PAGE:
- An American College of Cardiology study observed 333,247 people over 12 years
- It said that people who drink light-to-moderate amounts of alcohol decrease their risk of mortality
- It also warned that drinking heavily increases people’s risk of mortality
Indulging on a glass or two of wine with dinner can lower one’s risk of dying from all causes and especially from cardiovascular disease, a new study has found.
But heavy drinkers increase their risk of mortality, the study by the American College of Cardiology warned.
The study comes on the heels of a report that said moderate-to-heavy drinkers are more likely to live to the age of 85 without dementia.
While alcoholism and excessive drinking has been linked to a host of health issues, recent studies are proving the benefits of enjoying moderate amounts of alcohol.
The ACA’s study said adults who drink moderate amounts of alcohol reduce their risk of dying from cardiovascular disease specifically.
‘Our research shows that light-to-moderate drinking might have some protective effects against cardiovascular disease, while heavy drinking can lead to death,’ the study’s lead author, Bo Xi, said.
He added: ‘A delicate balance exists between the beneficial and detrimental effects of alcohol consumption, which should be stressed to consumers and patients.’
Researchers observed 333,247 patients from 1997 to 2009 for the study. The participants were asked about their alcohol consumption habits.
Alcohol consumption was divided into six potential categories: lifetime abstainers, lifetime infrequent drinkers, former drinkers, current light drinkers, moderate drinkers and heavy drinkers.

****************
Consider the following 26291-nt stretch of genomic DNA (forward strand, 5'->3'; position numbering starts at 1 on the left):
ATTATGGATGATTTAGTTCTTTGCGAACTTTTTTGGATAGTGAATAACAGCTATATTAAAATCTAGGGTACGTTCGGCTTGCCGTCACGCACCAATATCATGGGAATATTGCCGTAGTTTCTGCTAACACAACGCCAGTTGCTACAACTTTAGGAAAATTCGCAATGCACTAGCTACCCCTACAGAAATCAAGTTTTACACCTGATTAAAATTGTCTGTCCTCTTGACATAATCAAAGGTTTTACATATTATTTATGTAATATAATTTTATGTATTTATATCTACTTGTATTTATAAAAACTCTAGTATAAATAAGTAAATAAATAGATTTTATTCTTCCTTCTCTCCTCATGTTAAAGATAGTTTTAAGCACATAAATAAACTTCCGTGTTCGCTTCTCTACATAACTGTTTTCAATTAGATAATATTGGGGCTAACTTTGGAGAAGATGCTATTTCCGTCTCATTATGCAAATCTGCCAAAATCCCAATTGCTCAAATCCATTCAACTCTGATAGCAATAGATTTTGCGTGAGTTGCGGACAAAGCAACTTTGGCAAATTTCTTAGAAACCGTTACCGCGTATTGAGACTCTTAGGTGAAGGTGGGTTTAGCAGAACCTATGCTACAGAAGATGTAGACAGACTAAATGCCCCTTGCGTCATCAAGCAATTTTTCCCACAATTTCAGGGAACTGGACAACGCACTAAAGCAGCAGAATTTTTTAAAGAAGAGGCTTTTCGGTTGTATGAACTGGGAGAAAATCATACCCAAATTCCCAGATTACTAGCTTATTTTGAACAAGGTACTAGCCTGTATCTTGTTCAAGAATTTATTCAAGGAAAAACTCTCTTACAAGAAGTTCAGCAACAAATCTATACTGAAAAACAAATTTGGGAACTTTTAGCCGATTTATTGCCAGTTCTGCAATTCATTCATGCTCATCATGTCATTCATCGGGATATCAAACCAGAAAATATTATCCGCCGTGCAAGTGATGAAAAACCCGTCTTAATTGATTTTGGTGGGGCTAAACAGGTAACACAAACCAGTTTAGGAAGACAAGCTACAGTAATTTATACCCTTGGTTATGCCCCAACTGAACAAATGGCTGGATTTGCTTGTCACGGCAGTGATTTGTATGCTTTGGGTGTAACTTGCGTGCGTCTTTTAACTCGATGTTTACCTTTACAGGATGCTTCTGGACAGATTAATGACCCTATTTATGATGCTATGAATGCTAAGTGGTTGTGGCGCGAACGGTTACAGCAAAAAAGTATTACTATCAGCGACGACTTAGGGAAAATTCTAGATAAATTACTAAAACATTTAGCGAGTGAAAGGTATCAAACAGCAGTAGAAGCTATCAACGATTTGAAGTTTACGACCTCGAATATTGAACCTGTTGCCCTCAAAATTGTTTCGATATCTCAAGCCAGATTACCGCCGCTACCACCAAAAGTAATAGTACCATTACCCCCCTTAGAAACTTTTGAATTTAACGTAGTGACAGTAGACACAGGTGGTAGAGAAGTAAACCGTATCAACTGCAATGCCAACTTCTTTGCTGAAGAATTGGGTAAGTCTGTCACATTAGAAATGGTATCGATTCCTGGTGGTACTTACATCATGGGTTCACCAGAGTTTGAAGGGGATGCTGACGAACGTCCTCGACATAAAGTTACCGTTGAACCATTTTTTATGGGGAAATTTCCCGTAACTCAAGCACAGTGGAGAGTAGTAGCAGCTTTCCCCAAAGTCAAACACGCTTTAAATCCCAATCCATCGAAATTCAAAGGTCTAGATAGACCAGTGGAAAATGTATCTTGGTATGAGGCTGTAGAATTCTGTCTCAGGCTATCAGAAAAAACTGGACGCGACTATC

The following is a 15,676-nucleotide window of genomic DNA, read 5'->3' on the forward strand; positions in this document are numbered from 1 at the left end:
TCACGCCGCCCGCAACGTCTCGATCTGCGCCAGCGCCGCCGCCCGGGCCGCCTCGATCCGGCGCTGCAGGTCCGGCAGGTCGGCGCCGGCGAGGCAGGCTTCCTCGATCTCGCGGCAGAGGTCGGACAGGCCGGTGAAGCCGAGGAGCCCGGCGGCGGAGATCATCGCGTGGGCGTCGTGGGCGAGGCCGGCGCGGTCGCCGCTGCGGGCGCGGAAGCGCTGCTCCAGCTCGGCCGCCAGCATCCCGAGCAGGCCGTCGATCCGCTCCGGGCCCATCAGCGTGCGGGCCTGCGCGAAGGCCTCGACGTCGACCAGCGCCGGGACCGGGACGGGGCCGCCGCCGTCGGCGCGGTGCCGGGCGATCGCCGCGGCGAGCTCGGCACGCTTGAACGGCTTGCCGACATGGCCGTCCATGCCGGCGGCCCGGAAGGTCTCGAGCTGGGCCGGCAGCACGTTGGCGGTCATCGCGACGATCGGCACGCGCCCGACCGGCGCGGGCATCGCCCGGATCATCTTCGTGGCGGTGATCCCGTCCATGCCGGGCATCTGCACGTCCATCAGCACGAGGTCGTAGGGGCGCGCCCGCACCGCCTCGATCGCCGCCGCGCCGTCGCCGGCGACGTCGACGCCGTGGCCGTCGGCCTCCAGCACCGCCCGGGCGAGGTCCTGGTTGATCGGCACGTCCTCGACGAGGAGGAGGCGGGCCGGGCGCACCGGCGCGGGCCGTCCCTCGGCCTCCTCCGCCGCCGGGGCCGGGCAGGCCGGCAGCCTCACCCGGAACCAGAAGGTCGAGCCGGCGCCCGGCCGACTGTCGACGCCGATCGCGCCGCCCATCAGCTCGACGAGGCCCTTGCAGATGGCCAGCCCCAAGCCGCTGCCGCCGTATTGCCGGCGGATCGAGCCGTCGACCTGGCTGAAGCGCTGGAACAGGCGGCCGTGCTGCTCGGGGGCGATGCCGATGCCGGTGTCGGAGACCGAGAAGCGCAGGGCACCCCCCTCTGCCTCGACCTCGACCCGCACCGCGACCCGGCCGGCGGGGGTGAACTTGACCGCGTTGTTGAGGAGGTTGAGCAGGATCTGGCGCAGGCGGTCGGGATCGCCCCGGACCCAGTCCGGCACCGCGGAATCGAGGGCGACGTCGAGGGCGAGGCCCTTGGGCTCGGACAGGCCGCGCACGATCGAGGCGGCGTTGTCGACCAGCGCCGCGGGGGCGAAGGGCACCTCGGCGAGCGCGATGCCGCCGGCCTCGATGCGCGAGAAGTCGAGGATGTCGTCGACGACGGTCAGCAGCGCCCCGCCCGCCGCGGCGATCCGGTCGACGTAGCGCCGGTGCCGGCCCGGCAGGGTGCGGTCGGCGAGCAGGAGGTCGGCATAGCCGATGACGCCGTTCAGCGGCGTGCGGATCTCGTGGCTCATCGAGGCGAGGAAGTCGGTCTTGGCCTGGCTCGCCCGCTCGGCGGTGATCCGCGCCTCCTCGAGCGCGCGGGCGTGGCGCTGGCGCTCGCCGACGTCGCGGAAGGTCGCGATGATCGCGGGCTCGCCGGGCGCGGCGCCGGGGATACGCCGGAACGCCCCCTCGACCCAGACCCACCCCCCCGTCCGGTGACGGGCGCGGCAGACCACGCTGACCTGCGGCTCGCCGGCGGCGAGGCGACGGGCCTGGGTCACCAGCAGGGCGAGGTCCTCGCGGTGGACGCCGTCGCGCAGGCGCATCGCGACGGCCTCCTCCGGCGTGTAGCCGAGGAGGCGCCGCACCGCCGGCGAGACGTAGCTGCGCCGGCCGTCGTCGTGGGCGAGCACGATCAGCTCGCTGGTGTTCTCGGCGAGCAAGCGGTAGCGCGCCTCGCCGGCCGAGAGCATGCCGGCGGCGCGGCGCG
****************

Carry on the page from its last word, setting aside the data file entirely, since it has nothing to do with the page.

Current light drinkers had less than three drinks a week.
Moderate drinking is defined as having more than three drinks and less than 14 drinks for males or more than three and less than seven for females.
Heavy male drinkers had more than 14 drinks a week while heavy female drinkers had more than seven.
Throughout the duration of the study, 34,754 of the participants died. About 9,000 died from cardiovascular disease and about 85,000 died from cancer.
The study found that moderate male drinkers had a 13 percent decreased risk of all-cause mortality and moderate female drinkers had a 25 percent decreased risk.
Similarly, moderate drinkers decreased their risk of dying from cardiovascular disease by 21 percent for men and 34 percent for women. The statistics were similar for light drinkers, the study said.
The report found that heavy drinkers were 25 percent more likely to die than non-heavy drinkers. They were also 67 percent more likely to die from cancer. These increases were not observed in the female participants.